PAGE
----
If you’re taking Valtrex to treat shingles, you may want to consider avoiding alcohol altogether. This is because alcohol can reduce the effectiveness of your immune system. Valtrex helps your immune system fight shingles, so you are making the drug’s job harder by drinking.
Taking Valtrex After Alcohol
Because there are no drug interactions between Valtrex and alcohol, taking your Valtrex dose after drinking is generally safe. Even if you have been drinking, it is important to take your Valtrex dose on time unless otherwise instructed by your doctor. Delaying your Valtrex dose may cause your infection to worsen, which can make it harder to clear up.
Drinking After Taking Valtrex
Due to possible additive side effects and a negative impact on your immune system, it is best to wait until your infection clears up before drinking. That said, there are no interactions between alcohol and Valtrex, so drinking after taking a dose of the medication is generally safe.
Can You Overdose on Alcohol & Valtrex?
You can overdose on both alcohol and Valtrex. However, drinking will not directly cause a Valtrex overdose nor vice versa.
It is possible, although rare, to take too much Valtrex. Overdoses of up to 20 grams have been linked to the development of temporary neurological issues, including mental status changes, seizures and hallucinations.
Alcohol poisoning is unfortunately common with excessive alcohol intake. On average, six Americans die every day from alcohol toxicity. If you’re struggling with your drinking habits, addiction treatment can help you live a healthier, alcohol-free life. Contact us today to discuss treatment that can start you on the road to long-term recovery.
Valtrex is used to treat viral infections, including herpes zoster (shingles), herpes simplex (cold sores or genital herpes), chickenpox and cytomegalovirus. It is also used to treat Bell palsy.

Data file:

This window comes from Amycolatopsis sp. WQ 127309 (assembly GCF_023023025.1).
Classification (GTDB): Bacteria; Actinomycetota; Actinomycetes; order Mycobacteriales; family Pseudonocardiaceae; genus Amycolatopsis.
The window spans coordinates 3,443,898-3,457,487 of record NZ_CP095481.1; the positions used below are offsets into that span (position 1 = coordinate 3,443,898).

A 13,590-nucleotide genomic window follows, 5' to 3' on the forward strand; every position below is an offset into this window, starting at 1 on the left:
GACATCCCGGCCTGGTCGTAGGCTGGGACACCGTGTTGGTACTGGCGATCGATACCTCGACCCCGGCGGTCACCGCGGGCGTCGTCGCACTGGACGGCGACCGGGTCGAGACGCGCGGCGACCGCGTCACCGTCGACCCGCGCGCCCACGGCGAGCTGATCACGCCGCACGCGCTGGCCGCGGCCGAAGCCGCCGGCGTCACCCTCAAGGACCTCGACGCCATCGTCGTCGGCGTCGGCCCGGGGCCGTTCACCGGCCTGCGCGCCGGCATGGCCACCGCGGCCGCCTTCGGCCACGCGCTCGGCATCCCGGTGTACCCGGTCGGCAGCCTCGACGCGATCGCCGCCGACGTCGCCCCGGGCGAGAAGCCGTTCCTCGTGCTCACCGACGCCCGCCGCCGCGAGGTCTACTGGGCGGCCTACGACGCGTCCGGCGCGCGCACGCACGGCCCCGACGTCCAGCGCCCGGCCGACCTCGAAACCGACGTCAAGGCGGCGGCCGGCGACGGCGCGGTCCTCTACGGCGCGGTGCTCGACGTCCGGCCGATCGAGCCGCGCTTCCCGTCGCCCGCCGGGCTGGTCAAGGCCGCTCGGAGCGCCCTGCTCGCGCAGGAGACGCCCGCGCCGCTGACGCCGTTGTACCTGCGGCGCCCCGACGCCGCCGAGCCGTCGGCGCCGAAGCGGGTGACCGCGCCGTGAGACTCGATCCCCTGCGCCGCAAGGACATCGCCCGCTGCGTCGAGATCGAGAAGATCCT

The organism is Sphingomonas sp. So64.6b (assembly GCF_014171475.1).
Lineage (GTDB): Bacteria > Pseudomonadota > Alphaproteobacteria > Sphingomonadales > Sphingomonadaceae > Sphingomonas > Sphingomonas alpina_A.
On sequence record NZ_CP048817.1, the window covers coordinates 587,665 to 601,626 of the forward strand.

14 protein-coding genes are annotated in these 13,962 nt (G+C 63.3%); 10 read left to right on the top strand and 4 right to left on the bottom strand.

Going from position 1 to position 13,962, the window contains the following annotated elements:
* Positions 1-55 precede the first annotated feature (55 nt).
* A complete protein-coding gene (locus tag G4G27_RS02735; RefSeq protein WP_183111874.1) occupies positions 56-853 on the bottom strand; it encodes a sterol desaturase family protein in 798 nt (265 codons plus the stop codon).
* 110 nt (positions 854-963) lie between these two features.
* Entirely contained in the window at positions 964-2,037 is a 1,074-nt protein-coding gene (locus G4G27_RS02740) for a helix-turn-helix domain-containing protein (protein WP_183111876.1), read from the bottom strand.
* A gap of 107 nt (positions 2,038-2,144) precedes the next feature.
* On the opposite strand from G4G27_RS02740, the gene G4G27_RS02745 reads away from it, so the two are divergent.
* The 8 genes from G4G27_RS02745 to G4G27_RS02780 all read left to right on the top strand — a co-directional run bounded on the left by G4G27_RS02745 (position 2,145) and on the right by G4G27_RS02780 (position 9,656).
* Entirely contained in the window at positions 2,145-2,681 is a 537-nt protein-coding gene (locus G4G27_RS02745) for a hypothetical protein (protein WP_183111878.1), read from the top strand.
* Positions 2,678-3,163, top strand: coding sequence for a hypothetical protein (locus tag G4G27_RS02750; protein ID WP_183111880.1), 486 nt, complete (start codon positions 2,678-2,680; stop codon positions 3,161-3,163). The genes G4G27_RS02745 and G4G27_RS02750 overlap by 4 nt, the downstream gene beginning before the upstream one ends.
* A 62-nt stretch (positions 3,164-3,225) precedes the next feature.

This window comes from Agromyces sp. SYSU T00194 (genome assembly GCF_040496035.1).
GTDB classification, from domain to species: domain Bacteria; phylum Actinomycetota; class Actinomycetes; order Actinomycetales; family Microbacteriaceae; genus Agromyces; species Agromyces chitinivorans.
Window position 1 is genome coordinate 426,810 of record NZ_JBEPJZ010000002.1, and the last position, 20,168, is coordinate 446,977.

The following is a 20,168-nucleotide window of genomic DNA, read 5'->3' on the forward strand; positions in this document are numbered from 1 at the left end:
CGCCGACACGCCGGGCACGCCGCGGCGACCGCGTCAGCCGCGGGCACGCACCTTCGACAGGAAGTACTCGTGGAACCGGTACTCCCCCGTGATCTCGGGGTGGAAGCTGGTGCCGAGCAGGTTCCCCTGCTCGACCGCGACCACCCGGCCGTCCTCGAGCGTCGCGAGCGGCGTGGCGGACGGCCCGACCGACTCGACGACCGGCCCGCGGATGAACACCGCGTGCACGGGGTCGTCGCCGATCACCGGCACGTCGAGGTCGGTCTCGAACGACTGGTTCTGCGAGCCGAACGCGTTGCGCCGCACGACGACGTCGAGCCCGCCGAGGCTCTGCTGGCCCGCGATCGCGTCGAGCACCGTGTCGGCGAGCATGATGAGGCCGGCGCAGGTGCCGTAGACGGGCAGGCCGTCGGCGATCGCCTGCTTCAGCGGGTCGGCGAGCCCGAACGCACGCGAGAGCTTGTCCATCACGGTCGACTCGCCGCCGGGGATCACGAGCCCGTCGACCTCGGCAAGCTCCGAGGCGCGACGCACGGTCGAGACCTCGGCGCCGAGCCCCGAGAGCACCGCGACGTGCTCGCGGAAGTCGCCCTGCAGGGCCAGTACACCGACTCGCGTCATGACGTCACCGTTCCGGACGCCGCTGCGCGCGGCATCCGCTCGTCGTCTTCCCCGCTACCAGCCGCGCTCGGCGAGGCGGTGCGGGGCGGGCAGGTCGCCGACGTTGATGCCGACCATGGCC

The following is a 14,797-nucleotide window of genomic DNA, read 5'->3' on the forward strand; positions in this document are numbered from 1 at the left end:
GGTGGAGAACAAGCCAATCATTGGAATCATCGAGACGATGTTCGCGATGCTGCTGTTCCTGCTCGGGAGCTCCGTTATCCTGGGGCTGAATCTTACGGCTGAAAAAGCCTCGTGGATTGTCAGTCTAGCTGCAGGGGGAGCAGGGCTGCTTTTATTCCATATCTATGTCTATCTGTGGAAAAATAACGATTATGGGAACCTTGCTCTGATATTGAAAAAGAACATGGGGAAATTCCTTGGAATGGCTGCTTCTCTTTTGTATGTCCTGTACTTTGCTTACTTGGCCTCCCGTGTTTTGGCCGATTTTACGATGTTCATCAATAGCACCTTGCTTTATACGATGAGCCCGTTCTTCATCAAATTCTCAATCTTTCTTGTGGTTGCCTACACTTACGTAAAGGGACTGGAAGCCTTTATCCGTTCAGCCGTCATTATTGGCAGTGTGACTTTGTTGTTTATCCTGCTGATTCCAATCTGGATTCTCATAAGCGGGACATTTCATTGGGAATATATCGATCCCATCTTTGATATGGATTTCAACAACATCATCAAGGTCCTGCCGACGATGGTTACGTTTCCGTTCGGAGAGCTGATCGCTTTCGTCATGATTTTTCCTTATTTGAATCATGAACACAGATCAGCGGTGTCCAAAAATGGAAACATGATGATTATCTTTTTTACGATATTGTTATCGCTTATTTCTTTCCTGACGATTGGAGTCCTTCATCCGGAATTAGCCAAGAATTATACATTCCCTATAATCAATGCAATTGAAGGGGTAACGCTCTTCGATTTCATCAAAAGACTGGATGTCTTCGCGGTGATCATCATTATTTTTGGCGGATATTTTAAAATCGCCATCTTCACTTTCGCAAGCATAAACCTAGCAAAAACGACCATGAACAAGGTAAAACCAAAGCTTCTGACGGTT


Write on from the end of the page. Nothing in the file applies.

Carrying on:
Valtrex interferes with the virus’s ability to use DNA to copy itself. Without being able to reproduce, the virus cannot continue to cause a flare.
Valtrex is commonly used in pregnant women. However, as with any medication, you should make sure your doctor is aware you are pregnant before taking the medication.
Valtrex begins to work quickly and achieves its peak effect within 1.5 hours in adults and 2.6 hours in children.
Valtrex is not addictive and is not a controlled substance.
Valtrex has several drug interactions, including with cladribine, clozapine, foscarnet, mycophenolate, talimogene, tenofovir, theophylline, tizanidine and zidovudine.
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Sarkar, Dipak; Jung, M. Katherine; Wang, H. Joe. “Alcohol and the Immune System.” Alcohol Research Current Reviews, 2015. Accessed July 2, 2021.
Huguenel, Colin; Felton, Diana; Bruccoleri, Rebecca; Salhanick, Steven. “Case Files of the Harvard Medical Toxico[…]intentional Overdose.” Journal of Medical Toxicology, December 25, 2014. Accessed July 2, 2021.
Centers for Disease Control and Prevention. “Alcohol Poisoning Deaths.” January 6, 2015. Accessed July 2, 2021.
Mathew, Paul G. “Alcohol and Headaches.” Harvard Medical School, October 26, 2018. Accessed July 2, 2021.